|FOR IMMEDIATE RELEASE|
|Date:||December 2, 2010|
|Contact:||Lynn Davis, Nevada Field Office Program Manager, NPCA: 702-281-7380|
Ice Age Fossil Unveiled at Proposed National Monument Site
Las Vegas, NV. - A scientific team of paleontologists and geologists today unearthed a six- to seven-foot Columbian mammoth tusk on the northern outskirts of Las Vegas. Nevada’s elected officials and community leaders, along with media sources, were given opportunity to see the Ice Age fossils in an area that is slated to become a new national monument managed by the National Park Service.
America’s newest national monument is likely to be located within 30 minutes of the neon lights of the famed Las Vegas Strip. In an arid desert wash now dotted with scrappy salt brush remain thousands of fossils of Ice Age Columbian mammoths, massive bison and American lions, camelops (a larger version of today’s Bactrian camels), sloths the size of small sports cars, and at least two species of ancient horse.
Scientifically documented, Tule Springs is significant for the vast span of time the fossils represent. Fossils and fossilized pollen in the area span 7,000 to nearly 200,000 years ago, offering important insight into at least two Ice Ages and multiple warming and cooling periods. A scientific team from the San Bernardino County Museum has mapped and chronicled thousands of Ice Age fossils in the area.
“The Las Vegas Valley is fortunate to be home to these amazing fossils, which tell us about the earth’s history,” says Jill DeStefano, president of Protectors of Tule Springs. “We expect to establish this location as a model urban national park - a destination that attracts visitors and scientists from around the world, and that serves as a unique classroom for our local schools.”
Enthusiasm for Tule Springs National Monument is inspired by Southern Nevada’s tourism-dependent economy. In a competitive world, where gaming has become increasingly popular, community leaders recognize the appeal a national park unit adds to tourism marketing. According to the Las Vegas Convention and Visitors Authority, approximately 15 percent of the 37 million visitors to Las Vegas report visiting nearby national parks and national landmarks such as the Grand Canyon, Death Valley, Zion, Bryce Canyon, Lake Mead and Hoover Dam.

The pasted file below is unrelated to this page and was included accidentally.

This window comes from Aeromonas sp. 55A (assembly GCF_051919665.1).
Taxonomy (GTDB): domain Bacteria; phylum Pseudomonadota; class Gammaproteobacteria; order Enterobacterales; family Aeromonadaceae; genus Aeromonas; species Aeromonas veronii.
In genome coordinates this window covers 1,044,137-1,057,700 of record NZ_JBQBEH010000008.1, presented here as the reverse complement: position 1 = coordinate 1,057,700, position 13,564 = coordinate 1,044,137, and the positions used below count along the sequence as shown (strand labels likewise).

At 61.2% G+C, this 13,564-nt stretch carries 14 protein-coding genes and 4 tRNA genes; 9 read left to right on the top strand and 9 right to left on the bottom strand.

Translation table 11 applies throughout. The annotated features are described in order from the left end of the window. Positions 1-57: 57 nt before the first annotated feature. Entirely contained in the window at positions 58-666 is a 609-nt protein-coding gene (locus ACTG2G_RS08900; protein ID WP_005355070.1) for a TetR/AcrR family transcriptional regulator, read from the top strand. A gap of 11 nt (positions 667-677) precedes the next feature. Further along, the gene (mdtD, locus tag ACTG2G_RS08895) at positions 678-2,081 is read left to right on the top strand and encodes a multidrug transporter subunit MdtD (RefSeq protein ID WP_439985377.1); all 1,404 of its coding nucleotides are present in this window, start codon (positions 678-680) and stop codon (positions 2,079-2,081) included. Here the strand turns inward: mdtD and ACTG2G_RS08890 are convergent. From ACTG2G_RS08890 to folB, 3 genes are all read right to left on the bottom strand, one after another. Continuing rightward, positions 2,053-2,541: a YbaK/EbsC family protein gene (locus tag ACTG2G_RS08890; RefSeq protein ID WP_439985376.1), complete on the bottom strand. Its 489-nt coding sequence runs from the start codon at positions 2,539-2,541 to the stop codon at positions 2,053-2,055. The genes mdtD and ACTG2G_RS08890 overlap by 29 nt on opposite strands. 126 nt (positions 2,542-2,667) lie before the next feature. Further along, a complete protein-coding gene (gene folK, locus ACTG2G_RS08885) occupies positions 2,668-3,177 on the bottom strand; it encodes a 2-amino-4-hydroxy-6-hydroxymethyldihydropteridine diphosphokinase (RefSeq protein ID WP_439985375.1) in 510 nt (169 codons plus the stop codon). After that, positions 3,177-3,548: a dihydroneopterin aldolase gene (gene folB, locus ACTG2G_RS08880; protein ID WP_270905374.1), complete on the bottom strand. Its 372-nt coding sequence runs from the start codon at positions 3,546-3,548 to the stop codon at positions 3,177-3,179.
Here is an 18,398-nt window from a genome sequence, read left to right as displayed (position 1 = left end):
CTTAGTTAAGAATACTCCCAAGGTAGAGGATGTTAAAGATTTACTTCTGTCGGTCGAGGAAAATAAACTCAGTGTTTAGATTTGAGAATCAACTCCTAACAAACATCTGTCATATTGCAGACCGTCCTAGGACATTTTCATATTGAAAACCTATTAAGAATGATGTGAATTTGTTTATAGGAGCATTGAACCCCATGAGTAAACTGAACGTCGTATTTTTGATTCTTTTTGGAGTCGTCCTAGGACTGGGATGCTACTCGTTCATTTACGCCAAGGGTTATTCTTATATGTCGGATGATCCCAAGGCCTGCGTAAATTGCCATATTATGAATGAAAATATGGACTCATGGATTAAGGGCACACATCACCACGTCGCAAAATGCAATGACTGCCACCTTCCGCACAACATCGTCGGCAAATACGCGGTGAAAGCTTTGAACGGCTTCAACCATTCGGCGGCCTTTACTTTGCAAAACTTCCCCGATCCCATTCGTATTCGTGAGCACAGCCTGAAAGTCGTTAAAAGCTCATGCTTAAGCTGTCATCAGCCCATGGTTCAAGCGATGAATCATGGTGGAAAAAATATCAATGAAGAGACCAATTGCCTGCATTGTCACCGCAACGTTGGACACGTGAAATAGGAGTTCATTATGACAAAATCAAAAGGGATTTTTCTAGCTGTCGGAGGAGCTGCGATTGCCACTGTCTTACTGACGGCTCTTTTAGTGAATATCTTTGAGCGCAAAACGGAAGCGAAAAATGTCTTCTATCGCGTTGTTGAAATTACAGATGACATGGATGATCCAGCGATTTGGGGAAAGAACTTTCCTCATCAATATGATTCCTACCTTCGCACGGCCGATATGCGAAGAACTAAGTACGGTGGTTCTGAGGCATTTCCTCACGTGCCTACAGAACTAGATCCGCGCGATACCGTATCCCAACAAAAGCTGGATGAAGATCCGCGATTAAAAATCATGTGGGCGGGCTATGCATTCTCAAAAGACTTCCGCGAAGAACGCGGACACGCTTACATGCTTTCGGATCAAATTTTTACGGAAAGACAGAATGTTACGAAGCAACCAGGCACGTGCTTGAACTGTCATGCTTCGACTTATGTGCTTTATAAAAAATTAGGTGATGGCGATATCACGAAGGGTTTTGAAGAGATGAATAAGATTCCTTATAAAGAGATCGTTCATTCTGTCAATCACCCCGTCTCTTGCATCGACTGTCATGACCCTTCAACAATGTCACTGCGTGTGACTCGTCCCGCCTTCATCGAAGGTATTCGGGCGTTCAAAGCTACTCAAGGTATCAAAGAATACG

For the past 18 months, community leaders have rallied together to support the creation of the new national monument. In November 2009, following a National Park Service report of the site’s significance, the Clark County Commission, Mayor and City Councils of Las Vegas and North Las Vegas, and the Tribal Council of the Southern Nevada Paiute Tribe unanimously passed resolutions asking Congress to legislate the new national park unit. Since then, community leaders and citizen groups have worked to define acreage and boundaries, and have started planning the park unit’s interface with nearby urban development.
“The local communities are incredibly supportive about creating this national park in their backyard,” says Lynn Davis, program manager of the Nevada Field Office for the National Parks Conservation Association.
Agreed-upon boundaries for the proposed national monument encompass approximately 23,000 acres at the base of the Sheep Mountain Range. It adjoins the U.S. Fish and Wildlife-managed Desert Wildlife Refuge, the largest wildlife refuge in the lower 48 states, providing options for vital wildlife corridors and habitat protection.
The area sustains four unique and imperiled plants, Joshua trees and several species of cacti, in addition to threatened desert tortoise, burrowing owls, kit foxes, raptors, kestrels, barn owls, great horned owls and sage grouse.